An 84-year-old Caucasian female presented for evaluation of a right iris lesion with associated symptoms of glare and light sensitivity for the preceding three months. She had had a similar occurrence approximately two years earlier, and vaguely recalled that it resolved after treatment with a laser procedure. The patient was referred to the Ocular Oncology Service at Wills Eye Hospital for further evaluation and management.
|Figure 1. External photography of the right eye (A) shows a cystic iris lesion inferiorly measuring 10 mm x 6 mm, as well as blepharopigmentation in the upper and lower eyelids. The left eye (B) reveals similar blepharopigmentation. A magnified view of the right eye (C) depicts the cystic lesion protruding into the anterior chamber and distorting the pupil. |
Her past ocular history was notable for previous uncomplicated cataract surgery in both eyes, as well a giant retinal tear with detachment in the right eye that required surgical repair. She had bilateral blepharopigmentation (eyeliner tattoos). Her medical history was notable only for hypertension, controlled with atenolol. She had no known allergies, and her family and social history were unremarkable.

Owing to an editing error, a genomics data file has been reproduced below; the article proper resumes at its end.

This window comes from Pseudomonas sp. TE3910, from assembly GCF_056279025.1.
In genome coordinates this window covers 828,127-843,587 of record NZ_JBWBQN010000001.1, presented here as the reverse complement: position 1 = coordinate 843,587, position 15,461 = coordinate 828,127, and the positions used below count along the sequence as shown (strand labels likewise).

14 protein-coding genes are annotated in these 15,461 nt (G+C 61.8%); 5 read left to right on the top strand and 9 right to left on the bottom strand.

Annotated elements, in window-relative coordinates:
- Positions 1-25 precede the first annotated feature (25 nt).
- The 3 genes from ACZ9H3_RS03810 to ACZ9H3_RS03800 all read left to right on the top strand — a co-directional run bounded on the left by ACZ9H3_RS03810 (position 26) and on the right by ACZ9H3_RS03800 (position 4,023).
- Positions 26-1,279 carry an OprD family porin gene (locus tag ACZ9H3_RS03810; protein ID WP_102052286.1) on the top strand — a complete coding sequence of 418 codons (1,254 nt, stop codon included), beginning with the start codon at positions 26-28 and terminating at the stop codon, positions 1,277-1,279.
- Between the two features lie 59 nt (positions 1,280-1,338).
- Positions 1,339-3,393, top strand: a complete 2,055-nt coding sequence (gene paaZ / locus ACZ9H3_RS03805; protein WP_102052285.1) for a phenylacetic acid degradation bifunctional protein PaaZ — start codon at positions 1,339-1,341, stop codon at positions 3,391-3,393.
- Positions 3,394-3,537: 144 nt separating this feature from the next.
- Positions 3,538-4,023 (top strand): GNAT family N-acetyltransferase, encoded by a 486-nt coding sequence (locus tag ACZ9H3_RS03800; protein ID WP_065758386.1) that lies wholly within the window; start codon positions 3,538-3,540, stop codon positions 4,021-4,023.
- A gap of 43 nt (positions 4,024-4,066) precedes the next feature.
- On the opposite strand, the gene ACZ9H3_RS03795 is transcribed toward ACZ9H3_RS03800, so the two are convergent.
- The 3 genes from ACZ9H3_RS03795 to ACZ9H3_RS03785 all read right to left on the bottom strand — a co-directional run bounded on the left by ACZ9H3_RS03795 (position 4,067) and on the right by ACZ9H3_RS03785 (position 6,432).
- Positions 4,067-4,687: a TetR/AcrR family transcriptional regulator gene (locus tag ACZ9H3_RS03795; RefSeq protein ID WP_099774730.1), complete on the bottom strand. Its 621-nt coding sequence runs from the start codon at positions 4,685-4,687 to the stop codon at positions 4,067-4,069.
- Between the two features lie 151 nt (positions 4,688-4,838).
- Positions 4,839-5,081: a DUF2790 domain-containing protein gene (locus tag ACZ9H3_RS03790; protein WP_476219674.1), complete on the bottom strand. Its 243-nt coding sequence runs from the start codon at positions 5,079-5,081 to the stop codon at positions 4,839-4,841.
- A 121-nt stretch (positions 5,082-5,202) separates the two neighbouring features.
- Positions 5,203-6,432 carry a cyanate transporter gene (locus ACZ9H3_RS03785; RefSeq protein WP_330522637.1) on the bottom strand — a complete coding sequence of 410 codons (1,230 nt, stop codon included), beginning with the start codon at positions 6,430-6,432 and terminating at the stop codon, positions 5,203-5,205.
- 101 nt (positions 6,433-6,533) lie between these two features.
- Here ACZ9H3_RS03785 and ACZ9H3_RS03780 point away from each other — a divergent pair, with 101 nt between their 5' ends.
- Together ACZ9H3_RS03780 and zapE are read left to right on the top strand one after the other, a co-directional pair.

On ocular examination her best corrected visual acuity was 20/60 OD and 20/30 OS. Intraocular pressures were
|Figure 2. Anterior segment optical coherence tomography of the right eye (A) shows an iris cyst originating from the stroma and occupying the anterior chamber. Ultrasound biomicroscopy of the right eye (B) confirms an iris cystic lesion extending anteriorly with associated endothelial touch. |
Anterior segment optical coherence tomography was performed OD and demonstrated a thin-walled, fluid-filled, cystic lesion in the iris stroma distorting the iris both anteriorly and posteriorly (Figure 2A). Ultrasound biomicroscopy OD confirmed the cystic iris stromal lesion with endothelial touch (Figure 2B).
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